Advertisement

Inorganic Materials: Applied Research

, Volume 9, Issue 5, pp 868–872 | Cite as

Promising NiO–30 wt % Ag–40 wt % Bi2O3 Membrane Material for Separation of Oxygen from Air

  • I. V. Kulbakin
  • S. V. Fedorov
Materials for Ensuring Human Vital Activity and Environmental Protection
  • 7 Downloads

Abstract

Composite NiO–30 wt % Ag–40 wt % Bi2O3 material was synthesized and studied. The microstructure of this material cooled from 800°C was studied, and the presence of a percolative network of silver in the bulk of composite was shown. The transport properties of this composite (electrical conductivity, oxygen ion transport number, and oxygen fluxes) in the temperature range of 725–800°C were investigated. The oxygen permeability of a membrane based on the NiO–30 wt % Ag–40 wt % Bi2O3 material was calculated and the selectivity of transferred oxygen over nitrogen in the process of separation from air was evaluated. At 800°C, the electrical conductivity was ~50 Ω–1 cm–1, the oxygen ion transport number was 0.02, the oxygen permeability was 2.1 × 10–8 mol cm–1 s–1, and the selectivity of oxygen (over nitrogen) was above 1000. The oxygen permeabilities of some ceramic and cermet membranes and the membrane material fabricated in this work were compared. Composite NiO–30 wt % Ag–40 wt % Bi2O3 shows a high selective oxygen permeability compared to the state-of-the-art analogs and can be used as an ion transport membrane for separation of oxygen from air.

Keywords

composite cermet melt membrane oxygen 

Preview

Unable to display preview. Download preview PDF.

Unable to display preview. Download preview PDF.

References

  1. 1.
    Kerry, F.G., Industrial Gas Handbook: Gas Separation and Purification, Boca Raton, Fl: CRS Press, 2007.CrossRefGoogle Scholar
  2. 2.
    Bose, A.C., Stiegel, G.J., Armstrong, P.A., Helper, B.J., and Foster, E.P., Progress in ion transport membranes for gas separation application, in Inorganic Membranes for Energy and Environmental Applications, Bose, A.C., Ed., Berlin: Springer-Verlag, 2009, pp. 3–25.CrossRefGoogle Scholar
  3. 3.
    Zeng, P., Chen, Z., Zhou, W., Gu, H., Shao, Z., and Liu, S., Re-evaluation of Ba0.5Sr0.5Co0.8Fe0.2O3 perovskite as oxygen semi-permeable membrane, J. Membr. Sci., 2007, vol. 291, pp. 148–156.CrossRefGoogle Scholar
  4. 4.
    Teraoka, Y., Zhang, H.-M., Furukawa, S., and Yamazoe, N., Oxygen permeation through perovskite-type oxides, Chem. Lett., 1985, vol. 14, pp. 1743–1746.CrossRefGoogle Scholar
  5. 5.
    Kharton, V.V., Solid State Electrochemistry II: Electrodes, Interfaces and Ceramic Membranes, Chichester: Wiley, 2011.CrossRefGoogle Scholar
  6. 6.
    Zhu, X. and Yang, W., Oxygen permeation at intermediate low temperatures, in Mixed Conducting Ceramic Membranes: Fundamentals, Materials and Applications, Zhu, X. and Yang, W., Eds., Berlin: Springer-Verlag, 2017, pp. 271–305.CrossRefGoogle Scholar
  7. 7.
    Caro, J. and Wei, Y., Ceramic membranes with mixed ionic and electronic conductivity: Oxygen and hydrogen transporting membranes—synthesis, characterization, applications, in Membrane Reactor Engineering: Applications for a Greener Process Industry, Basile, A., De Falco, M., Centi, G., and Iaquaniello, G., Eds., Chichester: Wiley, 2016, pp. 75–103.CrossRefGoogle Scholar
  8. 8.
    Mazanec, T.J., Cable, T.L., and Frye, J.G., Jr., Electrocatalytic cells for chemical reaction, Solid State Ionics, 1992, vols. 53–56, pp. 111–118.Google Scholar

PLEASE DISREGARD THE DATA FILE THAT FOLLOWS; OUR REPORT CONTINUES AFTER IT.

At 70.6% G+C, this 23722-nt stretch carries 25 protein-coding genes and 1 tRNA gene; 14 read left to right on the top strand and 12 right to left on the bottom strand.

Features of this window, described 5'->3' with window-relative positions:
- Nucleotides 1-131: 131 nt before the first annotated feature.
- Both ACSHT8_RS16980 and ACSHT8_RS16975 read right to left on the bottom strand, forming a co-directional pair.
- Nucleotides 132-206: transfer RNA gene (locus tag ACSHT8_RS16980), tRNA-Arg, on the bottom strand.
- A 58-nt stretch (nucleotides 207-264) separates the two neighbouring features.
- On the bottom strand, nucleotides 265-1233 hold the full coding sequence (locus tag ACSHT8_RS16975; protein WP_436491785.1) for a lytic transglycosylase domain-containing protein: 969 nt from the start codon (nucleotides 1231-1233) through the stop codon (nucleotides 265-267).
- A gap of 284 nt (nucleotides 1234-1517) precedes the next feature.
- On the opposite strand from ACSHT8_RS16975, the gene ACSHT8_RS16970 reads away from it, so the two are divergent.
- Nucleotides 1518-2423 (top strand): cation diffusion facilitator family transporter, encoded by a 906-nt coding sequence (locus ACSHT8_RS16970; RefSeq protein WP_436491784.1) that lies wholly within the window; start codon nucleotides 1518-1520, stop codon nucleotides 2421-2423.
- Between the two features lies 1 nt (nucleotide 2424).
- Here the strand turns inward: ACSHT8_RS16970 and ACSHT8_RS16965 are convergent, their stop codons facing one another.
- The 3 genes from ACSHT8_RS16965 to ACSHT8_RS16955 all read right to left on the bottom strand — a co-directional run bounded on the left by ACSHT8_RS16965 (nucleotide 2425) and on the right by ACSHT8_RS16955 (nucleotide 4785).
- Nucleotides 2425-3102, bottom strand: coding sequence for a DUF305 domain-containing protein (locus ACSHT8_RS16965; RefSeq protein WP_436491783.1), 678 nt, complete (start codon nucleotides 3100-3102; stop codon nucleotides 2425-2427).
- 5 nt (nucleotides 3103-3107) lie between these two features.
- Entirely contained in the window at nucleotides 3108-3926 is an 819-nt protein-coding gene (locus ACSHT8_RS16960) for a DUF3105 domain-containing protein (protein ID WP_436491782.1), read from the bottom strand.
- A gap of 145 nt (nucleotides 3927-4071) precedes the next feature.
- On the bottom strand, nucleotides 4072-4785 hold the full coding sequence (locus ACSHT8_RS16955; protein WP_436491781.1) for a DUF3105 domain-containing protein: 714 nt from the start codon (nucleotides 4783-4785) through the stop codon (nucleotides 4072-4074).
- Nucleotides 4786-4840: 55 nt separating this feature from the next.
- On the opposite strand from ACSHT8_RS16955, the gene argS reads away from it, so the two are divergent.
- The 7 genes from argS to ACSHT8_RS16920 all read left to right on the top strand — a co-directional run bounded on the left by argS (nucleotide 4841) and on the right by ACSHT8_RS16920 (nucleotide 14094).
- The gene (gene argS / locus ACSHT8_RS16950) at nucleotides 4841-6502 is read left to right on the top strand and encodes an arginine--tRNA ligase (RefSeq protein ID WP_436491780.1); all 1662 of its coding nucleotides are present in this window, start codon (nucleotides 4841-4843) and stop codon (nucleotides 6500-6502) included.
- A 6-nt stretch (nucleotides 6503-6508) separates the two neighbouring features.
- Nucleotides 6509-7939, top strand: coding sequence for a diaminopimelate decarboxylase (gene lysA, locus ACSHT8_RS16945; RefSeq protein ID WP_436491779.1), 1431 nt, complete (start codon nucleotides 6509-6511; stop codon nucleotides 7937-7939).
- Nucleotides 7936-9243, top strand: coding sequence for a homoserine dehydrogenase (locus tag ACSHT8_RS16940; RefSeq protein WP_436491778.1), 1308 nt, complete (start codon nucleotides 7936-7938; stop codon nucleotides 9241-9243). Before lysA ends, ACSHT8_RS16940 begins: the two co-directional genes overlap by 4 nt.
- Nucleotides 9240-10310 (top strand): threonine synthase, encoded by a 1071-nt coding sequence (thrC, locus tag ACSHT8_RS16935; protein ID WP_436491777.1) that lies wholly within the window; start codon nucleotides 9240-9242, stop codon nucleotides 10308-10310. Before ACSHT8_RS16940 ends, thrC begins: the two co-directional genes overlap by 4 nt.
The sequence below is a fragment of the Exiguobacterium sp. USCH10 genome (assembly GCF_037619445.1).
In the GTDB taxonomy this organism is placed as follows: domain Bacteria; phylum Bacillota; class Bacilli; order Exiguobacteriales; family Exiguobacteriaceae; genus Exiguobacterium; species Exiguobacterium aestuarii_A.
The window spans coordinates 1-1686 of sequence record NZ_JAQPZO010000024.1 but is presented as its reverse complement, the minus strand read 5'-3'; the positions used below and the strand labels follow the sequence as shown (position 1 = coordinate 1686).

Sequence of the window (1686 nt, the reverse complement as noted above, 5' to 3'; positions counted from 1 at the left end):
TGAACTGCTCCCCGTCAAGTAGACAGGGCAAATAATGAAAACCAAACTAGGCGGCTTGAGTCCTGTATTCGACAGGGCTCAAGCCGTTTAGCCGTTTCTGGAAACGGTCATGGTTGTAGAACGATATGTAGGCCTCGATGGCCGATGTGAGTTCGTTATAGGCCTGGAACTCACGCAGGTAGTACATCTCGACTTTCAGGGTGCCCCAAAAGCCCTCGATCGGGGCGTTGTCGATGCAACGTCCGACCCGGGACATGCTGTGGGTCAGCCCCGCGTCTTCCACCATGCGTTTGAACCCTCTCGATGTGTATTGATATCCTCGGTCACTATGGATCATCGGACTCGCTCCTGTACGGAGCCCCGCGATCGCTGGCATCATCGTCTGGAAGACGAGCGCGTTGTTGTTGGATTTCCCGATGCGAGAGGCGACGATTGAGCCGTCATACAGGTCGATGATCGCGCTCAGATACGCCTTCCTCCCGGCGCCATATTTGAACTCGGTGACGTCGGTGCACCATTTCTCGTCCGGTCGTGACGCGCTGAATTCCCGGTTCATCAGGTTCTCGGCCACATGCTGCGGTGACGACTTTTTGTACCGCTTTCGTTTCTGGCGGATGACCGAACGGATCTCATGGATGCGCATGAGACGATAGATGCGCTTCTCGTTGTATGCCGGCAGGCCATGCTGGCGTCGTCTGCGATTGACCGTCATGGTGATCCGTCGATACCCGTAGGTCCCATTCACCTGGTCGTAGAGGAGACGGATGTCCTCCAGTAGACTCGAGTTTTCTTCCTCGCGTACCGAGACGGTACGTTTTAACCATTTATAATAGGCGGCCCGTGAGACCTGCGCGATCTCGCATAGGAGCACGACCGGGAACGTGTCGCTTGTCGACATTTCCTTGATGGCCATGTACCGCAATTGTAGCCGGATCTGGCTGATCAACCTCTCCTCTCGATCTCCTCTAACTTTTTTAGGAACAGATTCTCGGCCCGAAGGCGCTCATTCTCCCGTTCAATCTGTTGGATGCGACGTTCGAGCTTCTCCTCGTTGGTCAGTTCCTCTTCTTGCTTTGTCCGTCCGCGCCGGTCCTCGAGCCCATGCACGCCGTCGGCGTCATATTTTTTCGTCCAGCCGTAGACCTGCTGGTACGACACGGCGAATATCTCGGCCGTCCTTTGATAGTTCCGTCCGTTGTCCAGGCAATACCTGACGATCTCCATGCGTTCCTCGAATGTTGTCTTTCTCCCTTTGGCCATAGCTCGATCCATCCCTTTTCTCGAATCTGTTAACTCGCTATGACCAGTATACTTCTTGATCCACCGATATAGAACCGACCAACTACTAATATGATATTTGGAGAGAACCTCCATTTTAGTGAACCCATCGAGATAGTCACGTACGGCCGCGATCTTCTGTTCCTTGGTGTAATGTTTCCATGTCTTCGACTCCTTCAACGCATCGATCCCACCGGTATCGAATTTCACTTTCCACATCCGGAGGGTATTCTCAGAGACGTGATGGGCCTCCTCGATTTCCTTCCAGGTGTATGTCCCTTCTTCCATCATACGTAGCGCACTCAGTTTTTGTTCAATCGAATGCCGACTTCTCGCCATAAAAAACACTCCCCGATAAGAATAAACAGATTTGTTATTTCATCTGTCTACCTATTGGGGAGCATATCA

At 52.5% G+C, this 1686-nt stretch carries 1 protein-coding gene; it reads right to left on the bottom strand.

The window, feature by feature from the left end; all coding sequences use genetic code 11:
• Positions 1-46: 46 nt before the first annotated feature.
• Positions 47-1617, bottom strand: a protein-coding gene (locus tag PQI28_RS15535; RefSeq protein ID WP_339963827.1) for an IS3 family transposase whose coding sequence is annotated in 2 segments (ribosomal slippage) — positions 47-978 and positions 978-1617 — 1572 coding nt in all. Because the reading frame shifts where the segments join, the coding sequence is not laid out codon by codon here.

9. 9.
    Ten Elshof, J.E., Nguyen, N.Q., den Otter, M.W., and Bouwmeester, H.J.M., Oxygen permeation properties of dense Bi1.5Er0.5O3–Ag cermet membranes, J. Electrochem. Soc., 1997, vol. 144, pp. 4361–4366.CrossRefGoogle Scholar
  10. 10.
    Kobayashi, K. and Tsunoda, T., Oxygen permeation and electrical transport properties of 60 vol. % Bi1.6Y0.4O3 and 40 vol. % Ag composite prepared by sol-gel method, Solid State Ionics, 2004, vol. 175, pp. 405–408.CrossRefGoogle Scholar
  11. 11.
    Kim, J. and Lin, Y.S., Synthesis and oxygen permeation properties of ceramic-metal dual-phase membranes, J. Membr. Sci., 2000, vol. 167, pp. 123–133.CrossRefGoogle Scholar
  12. 12.
    Gryaznov, V.M., Gul’yanova, S.G., and Serov, Yu.M., The role of the adsorbed forms of hydrogen and oxygen in the reaction of oxygen-containing one-carbon molecules on membrane catalysts, Russ. Chem. Rev., 1989, vol. 58, pp. 35–40.CrossRefGoogle Scholar
  13. 13.
    Belousov, V.V., Electrical and mass transport processes in molten oxide membranes, Ionics, 2016, vol. 22, pp. 451–469.CrossRefGoogle Scholar
  14. 14.
    Kargin, Yu.F., Phase equilibrium in Bi2O3–NiO system, Russ. J. Inorg. Chem., 1994, vol. 39, pp. 2079–2081.Google Scholar
  15. 15.
    Assal, J., Hallstedt, B., and Gauckler, L.J., Experimental phase diagram study and thermodynamic optimization of the Ag–Bi–O system, J. Am. Ceram. Soc., 1999, vol. 82, pp. 711–715.CrossRefGoogle Scholar
  16. 16.
    Fedorov, S.V., Belousov, V.V., and Vorobiev, A.V., Transport properties of BiVO4–V2O5 liquid-channel grain boundary structures, J. Electrochem. Soc., 2008, vol. 155, pp. F241–F244.Google Scholar
  17. 17.
    Laubitz, M.J., Transport properties of pure metals at high temperatures. II. Silver and gold, Can. J. Phys., 1969, vol. 47, pp. 2633–2644.CrossRefGoogle Scholar
  18. 18.
    Belousov, V.V., Schelkunov, V.A., Fedorov, S.V., Kulbakin, I.V., and Vorobiev, A.V., Oxygen-permeable NiO–54 wt % δ-Bi2O3 composite membrane, Ionics, 2012, vol. 18, pp. 787–790.CrossRefGoogle Scholar

Copyright information

© Pleiades Publishing, Ltd. 2018

Authors and Affiliations

  1. 1.Baikov Institute of Metallurgy and Materials ScienceRussian Academy of SciencesMoscowRussia

Personalised recommendations